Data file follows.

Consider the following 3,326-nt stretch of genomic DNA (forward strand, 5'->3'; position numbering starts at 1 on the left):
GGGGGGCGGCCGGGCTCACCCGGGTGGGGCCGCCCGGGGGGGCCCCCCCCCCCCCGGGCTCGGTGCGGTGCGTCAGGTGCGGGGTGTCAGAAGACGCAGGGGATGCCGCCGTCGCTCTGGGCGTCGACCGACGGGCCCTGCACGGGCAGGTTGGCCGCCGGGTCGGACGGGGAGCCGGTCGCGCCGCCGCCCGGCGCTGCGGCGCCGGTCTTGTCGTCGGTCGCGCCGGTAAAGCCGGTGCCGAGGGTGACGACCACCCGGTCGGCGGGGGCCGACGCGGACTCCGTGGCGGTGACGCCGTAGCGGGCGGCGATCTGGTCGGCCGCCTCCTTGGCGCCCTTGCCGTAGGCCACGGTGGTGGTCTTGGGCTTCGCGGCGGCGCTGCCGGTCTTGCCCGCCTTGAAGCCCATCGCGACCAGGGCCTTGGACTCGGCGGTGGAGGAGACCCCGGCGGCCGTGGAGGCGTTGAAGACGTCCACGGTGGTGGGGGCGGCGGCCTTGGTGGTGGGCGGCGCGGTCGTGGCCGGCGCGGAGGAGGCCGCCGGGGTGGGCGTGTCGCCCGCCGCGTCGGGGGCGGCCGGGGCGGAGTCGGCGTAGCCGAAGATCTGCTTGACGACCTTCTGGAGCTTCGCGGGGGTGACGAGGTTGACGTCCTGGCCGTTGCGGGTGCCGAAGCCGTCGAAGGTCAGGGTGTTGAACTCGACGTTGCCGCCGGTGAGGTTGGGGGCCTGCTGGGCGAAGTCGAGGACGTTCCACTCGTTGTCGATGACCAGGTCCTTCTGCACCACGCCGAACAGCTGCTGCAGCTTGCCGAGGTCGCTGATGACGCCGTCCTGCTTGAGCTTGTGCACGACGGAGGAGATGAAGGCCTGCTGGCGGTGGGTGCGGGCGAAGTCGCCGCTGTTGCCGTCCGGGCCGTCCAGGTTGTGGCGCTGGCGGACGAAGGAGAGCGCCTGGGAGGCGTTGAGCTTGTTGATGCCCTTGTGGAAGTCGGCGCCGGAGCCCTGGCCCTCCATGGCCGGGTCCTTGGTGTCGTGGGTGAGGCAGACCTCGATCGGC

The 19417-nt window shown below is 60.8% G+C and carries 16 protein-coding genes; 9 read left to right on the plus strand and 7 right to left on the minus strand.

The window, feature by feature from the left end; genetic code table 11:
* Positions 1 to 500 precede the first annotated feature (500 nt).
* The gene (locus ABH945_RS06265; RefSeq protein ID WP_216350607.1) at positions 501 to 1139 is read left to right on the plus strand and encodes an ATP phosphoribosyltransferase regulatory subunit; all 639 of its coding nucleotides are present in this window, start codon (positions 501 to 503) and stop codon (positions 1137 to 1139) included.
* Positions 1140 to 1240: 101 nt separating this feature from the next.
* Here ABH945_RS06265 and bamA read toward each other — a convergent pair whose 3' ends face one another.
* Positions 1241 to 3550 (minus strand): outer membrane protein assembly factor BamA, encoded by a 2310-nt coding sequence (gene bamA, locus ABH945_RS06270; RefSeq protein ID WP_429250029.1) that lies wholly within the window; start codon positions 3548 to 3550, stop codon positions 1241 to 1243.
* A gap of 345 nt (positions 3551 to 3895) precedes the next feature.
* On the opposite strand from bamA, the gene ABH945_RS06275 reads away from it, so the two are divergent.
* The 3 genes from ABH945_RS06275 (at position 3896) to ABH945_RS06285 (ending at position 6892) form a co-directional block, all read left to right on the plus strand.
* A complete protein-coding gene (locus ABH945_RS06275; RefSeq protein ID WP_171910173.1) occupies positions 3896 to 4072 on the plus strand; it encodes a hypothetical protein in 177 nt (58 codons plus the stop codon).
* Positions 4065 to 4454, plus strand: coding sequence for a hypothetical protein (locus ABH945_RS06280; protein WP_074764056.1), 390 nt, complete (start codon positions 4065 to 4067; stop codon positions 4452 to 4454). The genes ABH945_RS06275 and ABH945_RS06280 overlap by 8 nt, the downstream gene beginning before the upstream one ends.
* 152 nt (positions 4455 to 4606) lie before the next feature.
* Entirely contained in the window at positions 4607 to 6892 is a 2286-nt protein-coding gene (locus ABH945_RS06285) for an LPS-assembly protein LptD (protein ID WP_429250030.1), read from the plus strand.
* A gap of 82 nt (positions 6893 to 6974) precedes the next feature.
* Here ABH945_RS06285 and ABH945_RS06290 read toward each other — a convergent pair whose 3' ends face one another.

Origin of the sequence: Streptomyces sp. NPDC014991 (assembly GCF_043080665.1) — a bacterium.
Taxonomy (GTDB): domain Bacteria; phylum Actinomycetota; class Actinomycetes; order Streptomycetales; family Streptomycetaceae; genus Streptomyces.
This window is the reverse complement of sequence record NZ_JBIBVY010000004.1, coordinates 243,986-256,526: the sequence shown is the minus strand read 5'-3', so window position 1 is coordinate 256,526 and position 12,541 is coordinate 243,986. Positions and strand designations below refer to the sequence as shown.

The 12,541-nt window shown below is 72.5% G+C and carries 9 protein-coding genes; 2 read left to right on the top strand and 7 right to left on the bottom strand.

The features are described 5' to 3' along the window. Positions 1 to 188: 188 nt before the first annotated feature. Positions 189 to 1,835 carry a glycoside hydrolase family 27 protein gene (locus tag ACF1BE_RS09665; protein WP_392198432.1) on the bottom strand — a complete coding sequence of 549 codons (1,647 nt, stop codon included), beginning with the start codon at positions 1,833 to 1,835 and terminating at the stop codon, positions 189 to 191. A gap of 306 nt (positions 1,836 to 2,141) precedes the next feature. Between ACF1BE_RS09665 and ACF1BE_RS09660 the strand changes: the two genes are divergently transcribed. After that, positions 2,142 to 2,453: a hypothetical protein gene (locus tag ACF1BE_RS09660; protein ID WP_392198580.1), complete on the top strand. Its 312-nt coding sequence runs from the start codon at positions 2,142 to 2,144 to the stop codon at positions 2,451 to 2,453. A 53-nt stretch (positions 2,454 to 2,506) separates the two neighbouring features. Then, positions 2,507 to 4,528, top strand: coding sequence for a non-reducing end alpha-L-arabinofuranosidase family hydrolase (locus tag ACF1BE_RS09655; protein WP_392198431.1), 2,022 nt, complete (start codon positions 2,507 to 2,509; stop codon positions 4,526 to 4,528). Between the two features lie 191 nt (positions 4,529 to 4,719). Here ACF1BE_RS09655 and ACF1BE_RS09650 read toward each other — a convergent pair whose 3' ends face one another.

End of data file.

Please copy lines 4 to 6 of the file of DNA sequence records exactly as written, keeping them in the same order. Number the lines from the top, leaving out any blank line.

The window, feature by feature from the left end; genetic code table 11:
* Positions 1 to 500 precede the first annotated feature (500 nt).
* The gene (locus ABH945_RS06265; RefSeq protein ID WP_216350607.1) at positions 501 to 1139 is read left to right on the plus strand and encodes an ATP phosphoribosyltransferase regulatory subunit; all 639 of its coding nucleotides are present in this window, start codon (positions 501 to 503) and stop codon (positions 1137 to 1139) included.